ZFIN ID: ZDB-PUB-161025-16
Expression of Cataract-linked γ-crystallin Variants in Zebrafish Reveals a Proteostasis Network that Senses Protein Stability
Wu, S.Y., Zou, P., Fuller, A.W., Mishra, S., Wang, Z., Schey, K.L., Mchaourab, H.S.
Date: 2016
Source: The Journal of biological chemistry   291(49): 25387-25397 (Journal)
Registered Authors: Wu, Shu-Yu (Simon)
Keywords: aggregation, cataract, chaperone, crystallin, lens, proteostasis, small heat shock protein (sHsp), zebrafish
MeSH Terms:
  • Animals
  • Cataract/genetics*
  • Lens Capsule, Crystalline/metabolism*
  • Mice
  • Mutation*
  • Protein Aggregates*
  • Zebrafish/genetics
  • Zebrafish/metabolism*
  • Zebrafish Proteins/biosynthesis*
  • Zebrafish Proteins/genetics
  • alpha-Crystallin A Chain/biosynthesis
  • alpha-Crystallin A Chain/genetics
  • gamma-Crystallins/biosynthesis*
  • gamma-Crystallins/genetics
PubMed: 27770023 Full text @ J. Biol. Chem.
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ABSTRACT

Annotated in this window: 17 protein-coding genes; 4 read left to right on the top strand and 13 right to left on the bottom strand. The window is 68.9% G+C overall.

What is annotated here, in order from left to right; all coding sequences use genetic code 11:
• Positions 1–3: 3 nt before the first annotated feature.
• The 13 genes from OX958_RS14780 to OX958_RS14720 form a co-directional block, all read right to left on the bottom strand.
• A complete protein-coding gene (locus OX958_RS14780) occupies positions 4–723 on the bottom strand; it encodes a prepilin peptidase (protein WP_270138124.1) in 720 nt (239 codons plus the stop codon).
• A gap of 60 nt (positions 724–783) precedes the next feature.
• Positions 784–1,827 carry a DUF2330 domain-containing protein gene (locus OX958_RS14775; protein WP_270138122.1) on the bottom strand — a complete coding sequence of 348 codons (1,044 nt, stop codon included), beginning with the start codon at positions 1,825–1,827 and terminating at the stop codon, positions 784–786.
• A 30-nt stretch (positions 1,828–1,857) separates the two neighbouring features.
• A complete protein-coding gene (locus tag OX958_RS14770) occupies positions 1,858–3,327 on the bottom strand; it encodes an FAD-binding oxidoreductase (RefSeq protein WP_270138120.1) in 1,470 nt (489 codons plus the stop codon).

The refractivity and transparency of the ocular lens is dependent on the stability and solubility of the crystallins in the fiber cells. A number of mutations of lens crystallins have been associated with dominant cataracts in humans and mice. Of particular interest were γB- and γD-crystallin mutants linked to dominant cataracts in mouse models. While thermodynamically destabilized and aggregation-prone, these mutants were found to have weak affinity to the resident chaperone α-crystallin in vitro To better understand the mechanism of the cataract phenotype, we transgenically expressed different γD-crystallin mutants in the zebrafish lens, and observed a range of lens defects that arise primarily from the aggregation of the mutant proteins. Unlike mouse models, a strong correlation was observed between the severity and penetrance of the phenotype and the level of destabilization of the mutant. We interpret this result to reflect the presence of a proteostasis network which can "sense" protein stability. In the more destabilized mutants, the capacity of this network is overwhelmed leading to the observed increase in phenotypic penetrance. Overexpression of αA-crystallin had no significant effects on the penetrance of lens defects suggesting that its chaperone capacity is not limiting. While consistent with the prevailing hypothesis that a chaperone network is required for lens transparency, our results suggest that αA-crystallin may not be efficient to inhibit aggregation of lens γ-crystallin. Our work further implicates additional inputs/factors are involved in this underlying proteostasis network and demonstrates the utility of zebrafish as a platform to delineate mechanisms of cataract.
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